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Remote Witnessing of Wills Extended

on Thursday, 10 February 2022.

When the first lockdown began in March 2020 the execution of Wills became problematic.

Fears about mortality in the light of the pandemic meant that large numbers of people decided it was time to put their affairs in order, in case they succumbed to coronavirus. At the same time, actually meeting anyone, outside of your immediate family, was not possible, and so the question of how to sign a Will validly became pressing.

Section 9 of the Wills Act 1837 provides that, in order to be validly executed a Will must be signed by the testator "in the presence of two or more witnesses present at the same time".

Given that a Will should not be witnessed by anyone who is a beneficiary under it, close family members were out and Private Client lawyers turned to old case law, in particular the 1781 case of Casson v Dade in an attempt to find ways around the problem. In Casson v Dade it was found that a Will was valid when the testator, sitting in her carriage outside her solicitor’s office, could have seen the witnesses adding their signatures to her will inside.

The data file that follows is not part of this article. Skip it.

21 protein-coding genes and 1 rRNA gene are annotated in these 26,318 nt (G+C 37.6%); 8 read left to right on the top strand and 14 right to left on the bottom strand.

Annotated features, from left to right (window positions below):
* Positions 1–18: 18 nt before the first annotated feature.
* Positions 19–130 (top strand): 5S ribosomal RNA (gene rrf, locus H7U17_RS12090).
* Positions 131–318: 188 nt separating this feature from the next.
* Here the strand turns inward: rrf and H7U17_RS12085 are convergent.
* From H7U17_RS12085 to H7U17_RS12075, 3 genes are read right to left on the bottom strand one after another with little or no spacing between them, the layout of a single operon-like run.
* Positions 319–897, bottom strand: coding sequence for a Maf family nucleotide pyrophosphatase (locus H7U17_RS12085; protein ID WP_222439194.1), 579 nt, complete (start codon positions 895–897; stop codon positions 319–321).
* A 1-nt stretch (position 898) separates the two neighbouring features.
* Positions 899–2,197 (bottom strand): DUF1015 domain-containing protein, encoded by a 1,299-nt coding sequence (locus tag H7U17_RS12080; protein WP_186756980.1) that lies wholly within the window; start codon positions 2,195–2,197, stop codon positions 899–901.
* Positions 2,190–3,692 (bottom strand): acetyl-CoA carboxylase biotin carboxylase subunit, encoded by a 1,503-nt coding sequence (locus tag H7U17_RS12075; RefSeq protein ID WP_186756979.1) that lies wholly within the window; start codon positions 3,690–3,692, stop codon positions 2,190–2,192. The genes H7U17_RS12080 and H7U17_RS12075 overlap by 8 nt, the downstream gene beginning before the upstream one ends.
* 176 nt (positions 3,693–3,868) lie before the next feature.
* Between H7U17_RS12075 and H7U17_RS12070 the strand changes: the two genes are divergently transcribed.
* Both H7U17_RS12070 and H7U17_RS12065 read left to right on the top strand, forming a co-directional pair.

This led to people signing Wills through windows and on car bonnets, as so long as they had a clear line of sight of the two witnesses on the other side of the glass the Will would be valid.

Signing Wills Virtually

As the nation learned to use Zoom so the Government moved quickly to bring in an amendment to the Wills Act 1837 and allow Wills to be signed virtually. The amendment, which was retrospective to the beginning of the pandemic and was scheduled to expire in January this year,  has now been extended until at least January 2024

What this means is that while a Will must still be signed in the presence of at least two witnesses, the testator and the witnesses do not have to be physically present in the same room and a 'virtual' meeting via Zoom or Teams would enable a Will to be validly executed. The Ministry of Justice has indicated that remote witnessing via video technology should be a last resort, and physical witnessing should be used in preference where it is safe to do so. In addition virtual witnessing is recognised only if the quality of the sound and video is sufficient to see and hear what is happening.

Many practitioners are very cautious about remote witnessing, with recent research by the Law Society finding that only 14% of legal professionals who had drafted Wills since the amendment was made had used videoconferencing to witness Wills. However, in certain cases, for example where someone is extremely clinically vulnerable, the ability to execute a Will in this way is welcome. However it is vital to ensure that safeguards are observed, for example recording the meeting, to ensure that there is no question of fraud, or undue influence, and when the Will is sent to the witnesses for signing registered post should be used.

For legal advice on your Will, please contact Angharad Lynn in our Private Client team on 020 7665 0904, or complete the form below.

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